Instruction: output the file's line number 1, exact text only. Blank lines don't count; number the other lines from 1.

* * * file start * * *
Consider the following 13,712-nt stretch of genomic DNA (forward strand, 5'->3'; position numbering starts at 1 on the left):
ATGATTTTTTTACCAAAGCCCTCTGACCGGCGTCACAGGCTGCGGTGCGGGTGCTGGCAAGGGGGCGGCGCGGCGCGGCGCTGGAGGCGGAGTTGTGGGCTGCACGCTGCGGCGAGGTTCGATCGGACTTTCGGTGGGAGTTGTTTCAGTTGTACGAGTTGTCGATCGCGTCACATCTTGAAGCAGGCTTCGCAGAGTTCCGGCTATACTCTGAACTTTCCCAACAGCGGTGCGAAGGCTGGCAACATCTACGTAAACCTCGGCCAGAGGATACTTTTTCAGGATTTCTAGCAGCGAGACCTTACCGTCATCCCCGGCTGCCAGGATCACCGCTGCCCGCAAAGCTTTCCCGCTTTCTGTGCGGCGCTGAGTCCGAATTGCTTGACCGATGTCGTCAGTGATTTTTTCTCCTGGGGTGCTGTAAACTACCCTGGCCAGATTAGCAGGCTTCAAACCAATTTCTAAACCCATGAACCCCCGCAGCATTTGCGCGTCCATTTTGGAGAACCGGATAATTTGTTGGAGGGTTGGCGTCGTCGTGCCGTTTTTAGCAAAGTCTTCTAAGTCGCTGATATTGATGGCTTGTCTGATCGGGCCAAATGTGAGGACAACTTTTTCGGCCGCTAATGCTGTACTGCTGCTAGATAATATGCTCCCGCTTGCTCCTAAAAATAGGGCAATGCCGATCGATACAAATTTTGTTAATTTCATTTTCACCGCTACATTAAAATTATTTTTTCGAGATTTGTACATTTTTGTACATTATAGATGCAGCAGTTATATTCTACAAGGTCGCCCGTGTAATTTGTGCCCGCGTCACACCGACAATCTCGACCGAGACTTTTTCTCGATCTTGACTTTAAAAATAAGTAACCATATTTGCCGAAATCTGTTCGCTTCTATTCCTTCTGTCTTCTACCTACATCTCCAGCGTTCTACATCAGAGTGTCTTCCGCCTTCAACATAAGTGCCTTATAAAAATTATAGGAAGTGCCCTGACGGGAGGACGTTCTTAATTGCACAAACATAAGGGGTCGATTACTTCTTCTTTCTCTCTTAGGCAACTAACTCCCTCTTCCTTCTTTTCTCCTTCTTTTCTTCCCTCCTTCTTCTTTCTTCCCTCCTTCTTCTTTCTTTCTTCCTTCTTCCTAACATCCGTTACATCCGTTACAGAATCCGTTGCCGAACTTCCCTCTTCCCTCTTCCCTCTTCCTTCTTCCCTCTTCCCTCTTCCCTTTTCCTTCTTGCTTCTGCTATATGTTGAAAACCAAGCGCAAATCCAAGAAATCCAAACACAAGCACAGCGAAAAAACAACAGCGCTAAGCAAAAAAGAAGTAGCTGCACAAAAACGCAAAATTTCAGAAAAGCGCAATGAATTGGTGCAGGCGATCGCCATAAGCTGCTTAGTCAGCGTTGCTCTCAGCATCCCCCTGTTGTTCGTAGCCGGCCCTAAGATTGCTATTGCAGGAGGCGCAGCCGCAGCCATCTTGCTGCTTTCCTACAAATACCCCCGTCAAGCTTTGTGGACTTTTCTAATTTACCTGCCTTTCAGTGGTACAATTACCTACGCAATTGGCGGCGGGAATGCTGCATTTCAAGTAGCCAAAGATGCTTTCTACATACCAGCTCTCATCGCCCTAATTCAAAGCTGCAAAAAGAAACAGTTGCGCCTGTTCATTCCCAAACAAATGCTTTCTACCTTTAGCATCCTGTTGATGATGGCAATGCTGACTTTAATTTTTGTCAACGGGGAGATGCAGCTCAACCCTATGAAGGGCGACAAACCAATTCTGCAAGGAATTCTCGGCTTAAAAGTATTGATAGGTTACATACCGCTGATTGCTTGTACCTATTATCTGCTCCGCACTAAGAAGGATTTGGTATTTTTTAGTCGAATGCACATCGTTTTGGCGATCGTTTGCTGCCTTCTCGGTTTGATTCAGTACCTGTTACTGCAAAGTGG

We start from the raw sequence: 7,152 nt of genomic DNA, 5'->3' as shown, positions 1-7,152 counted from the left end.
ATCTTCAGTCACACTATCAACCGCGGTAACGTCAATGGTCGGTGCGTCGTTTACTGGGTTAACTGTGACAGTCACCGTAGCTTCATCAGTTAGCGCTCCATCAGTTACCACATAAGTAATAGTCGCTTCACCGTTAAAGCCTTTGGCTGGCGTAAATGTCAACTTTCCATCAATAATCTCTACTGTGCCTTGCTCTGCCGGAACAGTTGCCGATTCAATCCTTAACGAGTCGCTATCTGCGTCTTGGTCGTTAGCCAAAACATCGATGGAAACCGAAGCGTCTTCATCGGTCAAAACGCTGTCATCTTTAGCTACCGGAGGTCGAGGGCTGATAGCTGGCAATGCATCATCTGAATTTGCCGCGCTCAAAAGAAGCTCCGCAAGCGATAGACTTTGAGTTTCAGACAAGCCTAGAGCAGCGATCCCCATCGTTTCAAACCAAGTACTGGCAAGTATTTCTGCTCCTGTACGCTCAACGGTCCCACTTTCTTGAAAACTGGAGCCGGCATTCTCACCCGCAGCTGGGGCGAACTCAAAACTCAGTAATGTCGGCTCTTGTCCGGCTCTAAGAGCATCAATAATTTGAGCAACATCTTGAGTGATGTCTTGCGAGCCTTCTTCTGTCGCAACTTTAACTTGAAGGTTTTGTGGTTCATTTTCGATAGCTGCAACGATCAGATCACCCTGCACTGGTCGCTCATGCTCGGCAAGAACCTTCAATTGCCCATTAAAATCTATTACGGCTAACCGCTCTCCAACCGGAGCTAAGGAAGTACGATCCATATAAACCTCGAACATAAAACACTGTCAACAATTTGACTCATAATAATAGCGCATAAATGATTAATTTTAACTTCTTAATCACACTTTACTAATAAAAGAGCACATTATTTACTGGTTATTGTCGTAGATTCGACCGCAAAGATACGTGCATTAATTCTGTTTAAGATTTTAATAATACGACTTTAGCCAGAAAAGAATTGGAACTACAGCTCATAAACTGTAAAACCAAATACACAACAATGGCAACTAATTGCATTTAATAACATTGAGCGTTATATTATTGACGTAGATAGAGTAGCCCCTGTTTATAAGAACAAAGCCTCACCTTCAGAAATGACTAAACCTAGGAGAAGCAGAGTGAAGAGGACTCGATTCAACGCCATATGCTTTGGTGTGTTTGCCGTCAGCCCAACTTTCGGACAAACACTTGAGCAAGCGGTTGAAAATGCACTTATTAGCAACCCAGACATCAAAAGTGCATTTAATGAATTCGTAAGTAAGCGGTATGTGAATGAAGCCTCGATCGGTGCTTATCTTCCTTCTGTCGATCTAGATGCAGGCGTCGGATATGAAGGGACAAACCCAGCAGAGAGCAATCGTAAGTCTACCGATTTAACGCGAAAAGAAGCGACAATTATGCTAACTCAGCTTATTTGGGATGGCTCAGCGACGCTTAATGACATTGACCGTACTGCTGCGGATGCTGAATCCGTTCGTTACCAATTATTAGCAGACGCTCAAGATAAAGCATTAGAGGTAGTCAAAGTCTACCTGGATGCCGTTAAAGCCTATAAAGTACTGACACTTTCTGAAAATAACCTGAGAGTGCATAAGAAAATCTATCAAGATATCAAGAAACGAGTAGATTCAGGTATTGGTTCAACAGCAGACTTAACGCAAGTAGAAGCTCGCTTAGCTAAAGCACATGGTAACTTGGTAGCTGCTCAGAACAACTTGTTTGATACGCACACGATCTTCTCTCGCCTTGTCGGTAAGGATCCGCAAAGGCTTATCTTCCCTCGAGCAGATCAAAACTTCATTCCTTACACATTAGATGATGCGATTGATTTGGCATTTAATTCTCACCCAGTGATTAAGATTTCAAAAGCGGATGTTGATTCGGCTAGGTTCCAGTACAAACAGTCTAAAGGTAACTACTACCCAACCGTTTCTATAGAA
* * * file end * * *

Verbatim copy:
Consider the following 13,712-nt stretch of genomic DNA (forward strand, 5'->3'; position numbering starts at 1 on the left):